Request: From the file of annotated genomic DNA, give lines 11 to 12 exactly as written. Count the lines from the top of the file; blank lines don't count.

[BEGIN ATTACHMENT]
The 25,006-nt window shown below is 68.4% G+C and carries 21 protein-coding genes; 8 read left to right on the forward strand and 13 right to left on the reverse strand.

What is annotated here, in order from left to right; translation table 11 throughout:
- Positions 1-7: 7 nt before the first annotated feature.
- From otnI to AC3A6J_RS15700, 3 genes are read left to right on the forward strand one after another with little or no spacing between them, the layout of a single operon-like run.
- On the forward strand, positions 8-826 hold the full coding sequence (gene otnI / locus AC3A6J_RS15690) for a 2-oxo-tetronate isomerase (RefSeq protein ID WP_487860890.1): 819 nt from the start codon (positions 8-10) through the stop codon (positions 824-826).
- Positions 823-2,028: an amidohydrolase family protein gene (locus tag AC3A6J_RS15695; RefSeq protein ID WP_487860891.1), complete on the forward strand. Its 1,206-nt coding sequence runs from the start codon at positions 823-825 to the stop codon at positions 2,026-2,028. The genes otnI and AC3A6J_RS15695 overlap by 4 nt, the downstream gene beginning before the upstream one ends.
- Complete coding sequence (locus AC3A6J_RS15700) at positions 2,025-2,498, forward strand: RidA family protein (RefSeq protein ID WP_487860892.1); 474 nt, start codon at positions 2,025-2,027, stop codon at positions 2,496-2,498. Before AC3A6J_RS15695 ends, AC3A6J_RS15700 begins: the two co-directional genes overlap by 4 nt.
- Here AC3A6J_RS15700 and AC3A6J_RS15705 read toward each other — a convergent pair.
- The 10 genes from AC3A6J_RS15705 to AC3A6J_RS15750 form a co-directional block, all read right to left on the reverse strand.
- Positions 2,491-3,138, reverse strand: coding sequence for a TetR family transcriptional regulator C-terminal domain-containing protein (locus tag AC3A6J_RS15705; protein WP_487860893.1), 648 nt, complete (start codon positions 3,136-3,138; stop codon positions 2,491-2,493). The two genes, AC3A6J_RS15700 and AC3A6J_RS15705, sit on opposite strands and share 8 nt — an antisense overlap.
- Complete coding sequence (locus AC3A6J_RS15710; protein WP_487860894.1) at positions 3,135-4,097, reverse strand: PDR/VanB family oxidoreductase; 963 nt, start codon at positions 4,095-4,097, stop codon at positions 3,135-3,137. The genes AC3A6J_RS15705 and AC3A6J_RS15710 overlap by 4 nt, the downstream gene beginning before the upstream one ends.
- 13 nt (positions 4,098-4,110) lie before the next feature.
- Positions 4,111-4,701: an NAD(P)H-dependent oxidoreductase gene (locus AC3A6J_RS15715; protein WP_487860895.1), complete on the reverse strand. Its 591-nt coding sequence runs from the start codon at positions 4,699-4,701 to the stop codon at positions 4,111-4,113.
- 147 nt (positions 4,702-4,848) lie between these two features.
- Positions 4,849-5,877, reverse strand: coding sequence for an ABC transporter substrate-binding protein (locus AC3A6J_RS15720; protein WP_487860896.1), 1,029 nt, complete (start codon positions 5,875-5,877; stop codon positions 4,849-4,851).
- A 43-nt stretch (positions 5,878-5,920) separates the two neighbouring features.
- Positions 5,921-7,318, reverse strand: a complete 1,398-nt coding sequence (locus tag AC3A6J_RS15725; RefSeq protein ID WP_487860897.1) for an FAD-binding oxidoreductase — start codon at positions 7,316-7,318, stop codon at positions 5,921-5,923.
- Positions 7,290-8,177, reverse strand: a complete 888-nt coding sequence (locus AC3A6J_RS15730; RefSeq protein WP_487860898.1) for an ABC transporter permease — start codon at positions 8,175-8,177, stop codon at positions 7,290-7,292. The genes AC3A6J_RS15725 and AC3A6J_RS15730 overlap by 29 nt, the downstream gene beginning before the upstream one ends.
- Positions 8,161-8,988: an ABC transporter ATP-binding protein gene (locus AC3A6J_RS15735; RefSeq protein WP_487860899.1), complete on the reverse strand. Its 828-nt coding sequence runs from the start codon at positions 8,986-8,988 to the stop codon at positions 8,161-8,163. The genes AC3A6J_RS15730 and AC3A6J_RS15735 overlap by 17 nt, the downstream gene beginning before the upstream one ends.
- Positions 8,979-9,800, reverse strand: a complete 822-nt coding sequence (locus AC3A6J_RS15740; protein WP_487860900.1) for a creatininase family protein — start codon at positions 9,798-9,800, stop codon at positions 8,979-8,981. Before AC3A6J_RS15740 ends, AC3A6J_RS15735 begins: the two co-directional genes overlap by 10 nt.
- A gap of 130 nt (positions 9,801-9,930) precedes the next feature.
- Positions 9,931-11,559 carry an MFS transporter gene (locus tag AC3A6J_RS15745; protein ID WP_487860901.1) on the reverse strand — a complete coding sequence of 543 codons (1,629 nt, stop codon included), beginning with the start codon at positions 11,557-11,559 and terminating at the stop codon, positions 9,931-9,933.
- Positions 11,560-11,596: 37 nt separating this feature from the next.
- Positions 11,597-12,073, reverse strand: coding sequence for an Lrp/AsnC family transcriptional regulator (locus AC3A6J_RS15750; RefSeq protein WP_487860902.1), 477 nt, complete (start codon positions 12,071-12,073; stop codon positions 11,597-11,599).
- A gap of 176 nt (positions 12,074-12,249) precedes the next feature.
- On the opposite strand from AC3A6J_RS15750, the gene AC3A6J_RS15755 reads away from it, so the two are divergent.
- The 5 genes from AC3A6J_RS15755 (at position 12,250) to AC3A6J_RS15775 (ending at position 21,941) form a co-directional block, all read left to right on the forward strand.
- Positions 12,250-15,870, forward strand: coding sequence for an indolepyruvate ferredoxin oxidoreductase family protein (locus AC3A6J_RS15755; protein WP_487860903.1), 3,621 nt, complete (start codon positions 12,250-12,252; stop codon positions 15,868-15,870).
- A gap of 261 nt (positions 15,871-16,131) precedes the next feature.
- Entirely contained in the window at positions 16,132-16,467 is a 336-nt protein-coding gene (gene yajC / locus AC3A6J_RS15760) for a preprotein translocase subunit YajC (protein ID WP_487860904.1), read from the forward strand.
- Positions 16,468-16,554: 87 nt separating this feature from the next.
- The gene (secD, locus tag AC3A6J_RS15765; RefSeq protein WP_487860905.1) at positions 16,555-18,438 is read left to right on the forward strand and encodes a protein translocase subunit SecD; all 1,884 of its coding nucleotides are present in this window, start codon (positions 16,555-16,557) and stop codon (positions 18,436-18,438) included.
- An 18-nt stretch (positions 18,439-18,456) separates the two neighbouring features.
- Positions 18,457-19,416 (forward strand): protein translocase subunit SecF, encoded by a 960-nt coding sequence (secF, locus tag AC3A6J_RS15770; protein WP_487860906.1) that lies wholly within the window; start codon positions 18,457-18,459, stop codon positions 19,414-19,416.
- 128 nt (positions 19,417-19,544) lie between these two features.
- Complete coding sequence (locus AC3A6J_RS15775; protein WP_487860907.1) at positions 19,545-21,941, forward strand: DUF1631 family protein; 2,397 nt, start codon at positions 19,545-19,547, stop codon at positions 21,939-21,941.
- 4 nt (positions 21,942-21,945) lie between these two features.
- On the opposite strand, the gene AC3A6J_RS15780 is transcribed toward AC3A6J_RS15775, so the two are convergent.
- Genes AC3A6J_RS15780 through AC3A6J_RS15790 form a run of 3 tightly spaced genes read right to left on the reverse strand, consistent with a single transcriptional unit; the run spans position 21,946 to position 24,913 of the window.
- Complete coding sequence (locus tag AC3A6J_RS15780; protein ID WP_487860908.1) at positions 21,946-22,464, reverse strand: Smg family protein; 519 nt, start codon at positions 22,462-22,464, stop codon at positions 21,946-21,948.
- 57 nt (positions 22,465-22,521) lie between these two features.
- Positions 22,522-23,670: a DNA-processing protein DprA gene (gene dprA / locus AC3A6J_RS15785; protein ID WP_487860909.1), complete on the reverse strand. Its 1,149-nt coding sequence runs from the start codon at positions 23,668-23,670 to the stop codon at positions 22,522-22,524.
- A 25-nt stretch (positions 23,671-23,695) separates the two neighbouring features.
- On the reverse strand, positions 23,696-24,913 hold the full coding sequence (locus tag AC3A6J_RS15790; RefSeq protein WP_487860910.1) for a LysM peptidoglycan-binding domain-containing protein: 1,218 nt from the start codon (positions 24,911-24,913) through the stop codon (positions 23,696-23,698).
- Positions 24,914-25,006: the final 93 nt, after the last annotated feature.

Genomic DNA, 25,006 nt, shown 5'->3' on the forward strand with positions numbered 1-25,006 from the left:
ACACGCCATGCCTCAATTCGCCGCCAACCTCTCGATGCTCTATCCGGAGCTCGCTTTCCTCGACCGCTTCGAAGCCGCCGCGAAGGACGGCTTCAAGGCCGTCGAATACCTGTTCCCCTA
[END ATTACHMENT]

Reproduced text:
- Complete coding sequence (locus AC3A6J_RS15710; protein WP_487860894.1) at positions 3,135-4,097, reverse strand: PDR/VanB family oxidoreductase; 963 nt, start codon at positions 4,095-4,097, stop codon at positions 3,135-3,137. The genes AC3A6J_RS15705 and AC3A6J_RS15710 overlap by 4 nt, the downstream gene beginning before the upstream one ends.
- 13 nt (positions 4,098-4,110) lie before the next feature.